Each year, Australian universities report enrolment and revenue data to the Department of Education and Training. This data set is a rich source of information about enrolment, revenue, academic success and attrition rates. Of specific interest are proportions of students who are international, proportion of revenue sourced from international students, and academic success of students. 2014 enrolment data are now available, with finance data released around November each year.

In 2014, 24.3% of students in Australian universities were international.

Proportions of University Students who are International – all Modes

2014 24.3%
2013 24.3%
2012 25.2%
2011 26.7%
2010 27.4%
2009 27.6%
2008 27.0%
2007 26.1%
2006 25.9%
2005 25.3%

Proportions here include students studying outside Australia, either online, at branch campuses or in offshore partnership programs.

In 2014, 18.7% of university students studying onshore in Australia were international. Recently, growth in international students has not kept pace with growth in domestic students.

Proportions of University Students who are International – Onshore

2014 18.7%
2013 18.3%
2012 19.1%
2011 20.6%
2010 21.3%
2009 21.1%
2008 20.3%
2007 19.4%
2006 19.1%
2005 18.6%

Open Doors and OECD data show that Australia’s proportion of international students compares with 17% in the UK, 16% in Canada, and 4.2% in the US.

In 2013, 16.3% of total revenue at Australia’s universities came from international student tuition fees.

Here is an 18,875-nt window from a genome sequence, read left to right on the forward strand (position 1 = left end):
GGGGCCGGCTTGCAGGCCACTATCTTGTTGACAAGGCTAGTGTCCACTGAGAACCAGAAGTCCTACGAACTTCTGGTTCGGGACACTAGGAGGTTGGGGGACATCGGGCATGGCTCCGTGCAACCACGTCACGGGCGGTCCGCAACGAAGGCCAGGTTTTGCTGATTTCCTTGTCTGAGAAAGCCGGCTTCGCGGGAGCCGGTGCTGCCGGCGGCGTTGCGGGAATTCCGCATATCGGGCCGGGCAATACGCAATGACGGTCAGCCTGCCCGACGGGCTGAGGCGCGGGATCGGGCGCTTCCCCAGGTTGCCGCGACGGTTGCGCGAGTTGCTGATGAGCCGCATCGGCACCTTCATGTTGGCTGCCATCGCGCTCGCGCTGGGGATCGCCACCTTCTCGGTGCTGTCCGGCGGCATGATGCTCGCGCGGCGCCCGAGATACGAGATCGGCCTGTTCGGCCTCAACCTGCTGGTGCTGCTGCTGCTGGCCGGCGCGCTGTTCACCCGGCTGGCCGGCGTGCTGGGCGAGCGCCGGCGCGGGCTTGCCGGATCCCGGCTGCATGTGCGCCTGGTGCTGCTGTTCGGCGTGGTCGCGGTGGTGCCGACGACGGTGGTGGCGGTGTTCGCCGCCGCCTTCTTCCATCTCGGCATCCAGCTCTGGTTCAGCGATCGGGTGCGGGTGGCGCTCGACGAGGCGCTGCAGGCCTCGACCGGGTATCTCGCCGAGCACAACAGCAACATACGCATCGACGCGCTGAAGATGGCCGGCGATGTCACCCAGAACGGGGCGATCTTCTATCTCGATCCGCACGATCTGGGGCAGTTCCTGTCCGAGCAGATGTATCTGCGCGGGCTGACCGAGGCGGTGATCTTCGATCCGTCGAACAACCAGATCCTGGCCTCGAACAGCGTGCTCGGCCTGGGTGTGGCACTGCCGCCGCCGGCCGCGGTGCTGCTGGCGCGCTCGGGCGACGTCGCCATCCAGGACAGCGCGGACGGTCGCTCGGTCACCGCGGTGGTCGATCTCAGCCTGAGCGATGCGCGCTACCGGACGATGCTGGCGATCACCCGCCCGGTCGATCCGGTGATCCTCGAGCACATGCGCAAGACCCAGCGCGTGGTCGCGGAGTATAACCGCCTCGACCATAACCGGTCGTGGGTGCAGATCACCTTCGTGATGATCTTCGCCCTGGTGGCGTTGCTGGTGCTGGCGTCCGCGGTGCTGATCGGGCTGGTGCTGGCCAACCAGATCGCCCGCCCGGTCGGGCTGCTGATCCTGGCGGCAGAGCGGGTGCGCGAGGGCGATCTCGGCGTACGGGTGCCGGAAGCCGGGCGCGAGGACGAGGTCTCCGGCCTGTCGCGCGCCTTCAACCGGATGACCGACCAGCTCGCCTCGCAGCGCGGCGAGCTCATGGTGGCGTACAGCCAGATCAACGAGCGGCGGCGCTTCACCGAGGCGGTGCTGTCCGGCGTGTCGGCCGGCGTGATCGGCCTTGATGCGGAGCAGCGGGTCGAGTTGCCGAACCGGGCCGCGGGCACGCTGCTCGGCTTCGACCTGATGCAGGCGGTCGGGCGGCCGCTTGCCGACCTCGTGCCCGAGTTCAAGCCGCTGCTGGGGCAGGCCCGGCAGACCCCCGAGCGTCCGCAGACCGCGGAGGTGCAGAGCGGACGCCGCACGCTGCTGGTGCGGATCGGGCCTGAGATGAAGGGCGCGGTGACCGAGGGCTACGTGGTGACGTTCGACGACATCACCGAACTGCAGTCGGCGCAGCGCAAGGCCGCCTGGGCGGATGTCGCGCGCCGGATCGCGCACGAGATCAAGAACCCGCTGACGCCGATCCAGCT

Proportion of revenue from international students

2013 16.3%
2012 16.4%
2011 17.5%
2010 17.6%
2009 16.7%
2008 15.5%
2007 15.0%
2006 15.0%
2005 15.2%

Does 16.3% represent unhealthy over-reliance? I don’t think so. There is risk involved in managing any revenue source. Far worse to be over-reliant on government revenue. The prosecution respectfully presents as evidence recent shenanigans in Australia purporting to be informed policy debate about university funding, with a starting point of 20% reduction in government contributions. Give me business risk any day.

“Does 16.3% represent unhealthy over-reliance? I don’t think so. There is risk involved in managing any revenue source”

Finally, international students commencing bachelor degrees in Australian universities in 2014 passed 85.2% of what they attempted in first year, higher than domestic students (83.4%), the third year in a row that international students have bettered their domestic peers. Australian universities pay attention to the academic success of international students.

 

[1] Australia in 2012 had the second highest proportion of international students among its undergraduate population of any OECD economy, behind Luxembourg.

I was a rookie teacher and had no confidence – so I came to London

“I was told I’d love it here and no account to book a return flight. Of course I didn’t listen and had to cancel it a few weeks later!”

Kimberley Poon, a supply teacher in London with Prospero Teaching, writes about making the big move from Australia to England to teach, and why braving the journey to the other side of the world – despite dubious encouragement from some of her friends – was worth it.

“Wow, you’re going to London!”

“If you can teach in London. you can teach anywhere.”

What would a translation app have made of my colleagues’ good wishes? “You’re crazy! You’ll be eaten alive by British kids.” Thanks, guys!

It was a fair point, though. Why was I leaving Australia straight after graduation to put myself at the mercy of the English education system – something I knew almost nothing about?

My last term at university in Melbourne had been a tough one for personal reasons. And in the education faculty, our heads had been filled with warnings about the near-impossibility of achieving a work-life balance in teaching. Burn-out was the risk, we were repeatedly warned: “Sixty per cent of you won’t make it beyond five years in teaching.”